2 “Our ability to make decisions or hold leadership positions, whether in our government or local institutions or even among our communities, pales in comparison to men,” she added.
3 Achol’s words drew applause and howls from his peers at a two-day roundtable jointly organized by the United Nations Mission in South Sudan (UNMISS), the United Nations Population Fund (UNFPA) and the Gender of the BMI Women’s Desk.
4 “When South Sudanese women got 35 percent representation under the Revitalized Peace Agreement, we were extremely optimistic,” Achol continued. However, the reality we are experiencing belies that hope. Women have been assigned positions that are well below average and do not correspond to their high qualifications. In addition, we have fallen far short of the promised number of posts – there are only two female ministers and one adviser among 15 male counterparts,” she revealed.
5 With only 12 months left in the transition period, there is a pressing need to inject new momentum into the peace process in South Sudan, including the drafting of the constitution and preparations for eventual elections.
6 The full and equal participation of women in such key deliberations and decisions is now more necessary than ever.
7 According to the participants, there are two areas that could significantly empower women: stopping forced or underage marriages and allowing women to own property.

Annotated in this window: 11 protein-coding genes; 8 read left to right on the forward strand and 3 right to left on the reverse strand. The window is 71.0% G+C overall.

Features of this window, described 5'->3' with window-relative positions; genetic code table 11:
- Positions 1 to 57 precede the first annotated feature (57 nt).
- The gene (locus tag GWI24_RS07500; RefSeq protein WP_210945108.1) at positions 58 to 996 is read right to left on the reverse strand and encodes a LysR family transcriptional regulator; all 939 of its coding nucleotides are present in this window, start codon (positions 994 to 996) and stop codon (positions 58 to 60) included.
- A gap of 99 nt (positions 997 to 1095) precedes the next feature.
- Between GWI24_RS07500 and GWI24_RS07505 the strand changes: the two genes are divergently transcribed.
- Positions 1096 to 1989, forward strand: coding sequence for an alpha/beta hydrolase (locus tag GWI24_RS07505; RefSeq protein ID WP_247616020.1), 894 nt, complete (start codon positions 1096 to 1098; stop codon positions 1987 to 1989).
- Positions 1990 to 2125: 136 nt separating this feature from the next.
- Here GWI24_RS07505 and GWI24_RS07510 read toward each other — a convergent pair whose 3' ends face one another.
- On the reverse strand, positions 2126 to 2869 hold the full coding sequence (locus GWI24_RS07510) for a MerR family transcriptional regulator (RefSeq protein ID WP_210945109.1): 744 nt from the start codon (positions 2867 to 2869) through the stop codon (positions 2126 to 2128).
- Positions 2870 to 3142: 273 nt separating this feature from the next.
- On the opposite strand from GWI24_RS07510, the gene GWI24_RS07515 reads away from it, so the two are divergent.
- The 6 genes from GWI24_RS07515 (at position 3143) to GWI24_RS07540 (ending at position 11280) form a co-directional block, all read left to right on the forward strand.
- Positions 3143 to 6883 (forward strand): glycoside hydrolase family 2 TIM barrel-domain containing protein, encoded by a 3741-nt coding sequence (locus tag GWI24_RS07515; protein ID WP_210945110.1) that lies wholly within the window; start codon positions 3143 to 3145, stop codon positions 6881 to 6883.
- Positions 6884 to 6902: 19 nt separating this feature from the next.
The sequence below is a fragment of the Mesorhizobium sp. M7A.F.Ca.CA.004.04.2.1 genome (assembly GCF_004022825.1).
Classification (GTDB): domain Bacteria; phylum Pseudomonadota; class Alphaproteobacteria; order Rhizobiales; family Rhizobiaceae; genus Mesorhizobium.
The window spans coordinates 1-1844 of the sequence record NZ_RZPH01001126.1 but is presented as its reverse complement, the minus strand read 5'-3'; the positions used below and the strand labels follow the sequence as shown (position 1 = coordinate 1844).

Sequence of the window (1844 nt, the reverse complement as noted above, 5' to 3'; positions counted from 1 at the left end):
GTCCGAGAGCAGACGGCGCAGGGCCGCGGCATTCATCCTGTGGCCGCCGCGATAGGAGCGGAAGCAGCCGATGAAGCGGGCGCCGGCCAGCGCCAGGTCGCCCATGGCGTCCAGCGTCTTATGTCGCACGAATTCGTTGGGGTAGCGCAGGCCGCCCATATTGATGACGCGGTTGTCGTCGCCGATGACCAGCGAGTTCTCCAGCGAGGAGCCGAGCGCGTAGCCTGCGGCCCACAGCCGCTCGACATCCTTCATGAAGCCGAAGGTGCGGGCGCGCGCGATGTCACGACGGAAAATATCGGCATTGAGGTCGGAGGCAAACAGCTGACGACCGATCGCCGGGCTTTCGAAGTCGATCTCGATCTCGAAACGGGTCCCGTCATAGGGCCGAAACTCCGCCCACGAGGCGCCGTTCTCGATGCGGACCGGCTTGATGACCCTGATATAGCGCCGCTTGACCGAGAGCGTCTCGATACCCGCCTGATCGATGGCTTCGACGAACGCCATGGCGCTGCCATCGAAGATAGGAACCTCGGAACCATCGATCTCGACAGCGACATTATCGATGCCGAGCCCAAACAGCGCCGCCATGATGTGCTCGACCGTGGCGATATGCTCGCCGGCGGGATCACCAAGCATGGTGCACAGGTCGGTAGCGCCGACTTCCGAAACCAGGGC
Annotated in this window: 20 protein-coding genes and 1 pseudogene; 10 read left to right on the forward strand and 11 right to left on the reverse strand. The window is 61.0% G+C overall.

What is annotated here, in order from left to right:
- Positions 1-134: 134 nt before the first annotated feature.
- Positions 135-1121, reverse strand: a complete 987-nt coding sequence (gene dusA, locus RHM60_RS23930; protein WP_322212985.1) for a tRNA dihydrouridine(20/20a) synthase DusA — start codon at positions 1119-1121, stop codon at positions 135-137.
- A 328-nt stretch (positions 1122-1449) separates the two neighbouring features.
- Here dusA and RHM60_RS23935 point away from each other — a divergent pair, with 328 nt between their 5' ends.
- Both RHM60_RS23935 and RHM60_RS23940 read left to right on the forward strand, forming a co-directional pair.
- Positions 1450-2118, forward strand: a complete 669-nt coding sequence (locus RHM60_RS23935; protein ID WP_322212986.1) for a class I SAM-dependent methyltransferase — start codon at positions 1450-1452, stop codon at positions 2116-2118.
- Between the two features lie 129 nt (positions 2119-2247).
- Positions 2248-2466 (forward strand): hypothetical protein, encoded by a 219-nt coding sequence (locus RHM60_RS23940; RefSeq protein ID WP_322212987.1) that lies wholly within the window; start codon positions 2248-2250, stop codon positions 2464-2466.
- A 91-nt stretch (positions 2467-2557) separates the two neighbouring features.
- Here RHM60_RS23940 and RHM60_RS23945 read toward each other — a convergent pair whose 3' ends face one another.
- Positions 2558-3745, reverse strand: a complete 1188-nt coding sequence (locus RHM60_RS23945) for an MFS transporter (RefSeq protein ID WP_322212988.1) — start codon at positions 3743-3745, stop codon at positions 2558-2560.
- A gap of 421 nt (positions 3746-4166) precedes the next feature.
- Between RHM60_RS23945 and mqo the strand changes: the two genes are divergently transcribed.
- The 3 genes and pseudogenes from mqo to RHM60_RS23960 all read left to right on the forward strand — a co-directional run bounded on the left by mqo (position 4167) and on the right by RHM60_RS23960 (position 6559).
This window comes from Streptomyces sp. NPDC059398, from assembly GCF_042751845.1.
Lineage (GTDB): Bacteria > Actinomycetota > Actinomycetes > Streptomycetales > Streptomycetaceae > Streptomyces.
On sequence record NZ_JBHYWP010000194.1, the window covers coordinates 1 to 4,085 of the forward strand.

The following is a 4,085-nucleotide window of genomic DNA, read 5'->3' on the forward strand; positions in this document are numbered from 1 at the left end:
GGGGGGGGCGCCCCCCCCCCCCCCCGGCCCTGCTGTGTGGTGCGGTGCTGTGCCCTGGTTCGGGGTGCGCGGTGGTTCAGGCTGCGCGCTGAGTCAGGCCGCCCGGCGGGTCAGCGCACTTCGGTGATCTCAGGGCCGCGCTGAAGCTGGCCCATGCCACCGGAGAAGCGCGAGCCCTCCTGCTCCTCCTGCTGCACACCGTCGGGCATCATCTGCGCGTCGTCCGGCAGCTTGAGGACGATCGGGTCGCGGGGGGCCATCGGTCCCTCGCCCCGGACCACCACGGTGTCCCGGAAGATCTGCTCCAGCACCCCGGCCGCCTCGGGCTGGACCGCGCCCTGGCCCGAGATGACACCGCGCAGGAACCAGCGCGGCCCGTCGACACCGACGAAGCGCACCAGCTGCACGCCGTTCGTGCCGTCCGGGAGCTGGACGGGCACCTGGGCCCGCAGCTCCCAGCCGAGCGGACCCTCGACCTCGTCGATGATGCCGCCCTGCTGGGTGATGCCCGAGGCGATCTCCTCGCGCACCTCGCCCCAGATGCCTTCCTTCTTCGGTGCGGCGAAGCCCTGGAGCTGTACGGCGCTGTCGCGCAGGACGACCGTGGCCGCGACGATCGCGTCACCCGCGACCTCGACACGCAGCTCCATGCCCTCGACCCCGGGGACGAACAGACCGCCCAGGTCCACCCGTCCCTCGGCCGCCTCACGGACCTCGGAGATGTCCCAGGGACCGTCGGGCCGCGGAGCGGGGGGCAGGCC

8 Cabinet Affairs Minister David Nyang agreed with this recommendation.
9 “On behalf of the state government, I pledge to lead all efforts to safeguard women’s rights, especially as it relates to property and land ownership, as well as leases. If women are economically independent, they will be more motivated to participate fully in the life of our nation,” said Minister Nyang.
10 “When the conflict broke out in South Sudan in 2013, women and girls were severely affected. Now, with a peace agreement and a transitional government of national unity, it behooves us to do all we can to support women and girls so that our country can move towards inclusive peace,” she added.
11 The forum closed with participants proposing recommended solutions that would enable women to realize their potential as peacemakers, social transformers, and leaders. An important aspect: Ensure specific legal spaces for women to access justice mechanisms.
12 In conclusion, Leda Limann, UNMISS Field Office Chief in Malakal, welcomed the candid feedback from these discussions. “For us, as a UN peacekeeping mission, it is very important to get a sense of the situation on the ground from all of you. The free and frank discussions today have been enlightening; We will do everything in our power and mandate to ensure that the equal rights and representation of women and girls is given the priority it deserves,” she stated.